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Title: Intrinsic electronic conductivity of individual atomically resolved amyloid crystals reveals micrometer-long hole hopping via tyrosines

Proteins are commonly known to transfer electrons over distances limited to a few nanometers. However, many biological processes require electron transport over far longer distances. For example, soil and sediment bacteria transport electrons, over hundreds of micrometers to even centimeters, via putative filamentous proteins rich in aromatic residues. However, measurements of true protein conductivity have been hampered by artifacts due to large contact resistances between proteins and electrodes. Using individual amyloid protein crystals with atomic-resolution structures as a model system, we perform contact-free measurements of intrinsic electronic conductivity using a four-electrode approach. We find hole transport through micrometer-long stacked tyrosines at physiologically relevant potentials. Notably, the transport rate through tyrosines (105s−1) is comparable to cytochromes. Our studies therefore show that amyloid proteins can efficiently transport charges, under ordinary thermal conditions, without any need for redox-active metal cofactors, large driving force, or photosensitizers to generate a high oxidation state for charge injection. By measuring conductivity as a function of molecular length, voltage, and temperature, while eliminating the dominant contribution of contact resistances, we show that a multistep hopping mechanism (composed of multiple tunneling steps), not single-step tunneling, explains the measured conductivity. Combined experimental and computational studies reveal that proton-coupled electron transfer confers conductivity; both the energetics of the proton acceptor, a neighboring glutamine, and its proximity to tyrosine influence the hole transport rate through a proton rocking mechanism. Surprisingly, conductivity increases 200-fold upon cooling due to higher availability of the proton acceptor by increased hydrogen bonding.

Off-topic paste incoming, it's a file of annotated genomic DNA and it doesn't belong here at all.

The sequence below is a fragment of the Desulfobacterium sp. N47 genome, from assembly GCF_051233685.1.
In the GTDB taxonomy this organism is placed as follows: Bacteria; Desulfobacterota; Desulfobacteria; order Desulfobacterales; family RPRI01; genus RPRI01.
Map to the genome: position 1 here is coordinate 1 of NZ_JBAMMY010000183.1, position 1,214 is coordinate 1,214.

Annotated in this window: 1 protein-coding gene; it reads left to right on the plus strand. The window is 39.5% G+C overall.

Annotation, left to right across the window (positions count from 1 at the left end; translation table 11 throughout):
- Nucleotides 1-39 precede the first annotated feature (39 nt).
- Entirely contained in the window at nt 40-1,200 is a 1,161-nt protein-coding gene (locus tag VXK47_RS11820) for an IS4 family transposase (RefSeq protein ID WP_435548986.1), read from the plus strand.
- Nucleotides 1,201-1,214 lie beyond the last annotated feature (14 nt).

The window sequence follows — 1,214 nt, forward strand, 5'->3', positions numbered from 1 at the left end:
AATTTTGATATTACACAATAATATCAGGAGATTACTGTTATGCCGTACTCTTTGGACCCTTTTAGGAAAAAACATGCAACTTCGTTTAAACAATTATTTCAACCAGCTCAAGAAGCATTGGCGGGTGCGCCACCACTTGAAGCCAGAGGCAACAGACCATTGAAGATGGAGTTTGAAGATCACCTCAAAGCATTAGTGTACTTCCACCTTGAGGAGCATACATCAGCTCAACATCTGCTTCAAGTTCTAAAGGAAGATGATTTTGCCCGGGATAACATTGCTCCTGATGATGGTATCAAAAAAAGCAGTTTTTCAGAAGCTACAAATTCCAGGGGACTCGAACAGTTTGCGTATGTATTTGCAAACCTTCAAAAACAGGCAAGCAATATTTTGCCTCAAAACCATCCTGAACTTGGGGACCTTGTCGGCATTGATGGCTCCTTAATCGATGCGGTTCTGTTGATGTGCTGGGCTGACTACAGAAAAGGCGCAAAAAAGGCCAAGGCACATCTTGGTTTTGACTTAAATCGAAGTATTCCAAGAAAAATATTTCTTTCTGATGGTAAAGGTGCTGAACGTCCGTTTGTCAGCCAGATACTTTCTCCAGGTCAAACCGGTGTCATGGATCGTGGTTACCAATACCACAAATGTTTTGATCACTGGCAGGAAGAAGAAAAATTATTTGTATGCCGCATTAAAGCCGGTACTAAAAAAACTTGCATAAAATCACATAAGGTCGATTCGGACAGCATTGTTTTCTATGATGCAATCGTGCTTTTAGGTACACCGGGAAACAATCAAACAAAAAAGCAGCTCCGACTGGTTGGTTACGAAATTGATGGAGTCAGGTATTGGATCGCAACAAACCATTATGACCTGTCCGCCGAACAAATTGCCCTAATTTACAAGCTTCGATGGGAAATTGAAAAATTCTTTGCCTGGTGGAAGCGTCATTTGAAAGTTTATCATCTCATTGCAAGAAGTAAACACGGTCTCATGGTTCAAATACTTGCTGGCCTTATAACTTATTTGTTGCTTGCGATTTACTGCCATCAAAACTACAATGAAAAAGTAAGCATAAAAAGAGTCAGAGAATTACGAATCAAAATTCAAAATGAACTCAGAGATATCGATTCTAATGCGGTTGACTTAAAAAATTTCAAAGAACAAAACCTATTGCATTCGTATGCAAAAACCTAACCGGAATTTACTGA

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Award ID(s):
1749662
NSF-PAR ID:
10207736
Author(s) / Creator(s):
; ; ; ; ; ; ; ; ; ;
Publisher / Repository:
Proceedings of the National Academy of Sciences
Date Published:
Journal Name:
Proceedings of the National Academy of Sciences
Volume:
118
Issue:
2
ISSN:
0027-8424
Page Range / eLocation ID:
Article No. e2014139118
Format(s):
Medium: X
Sponsoring Org:
National Science Foundation
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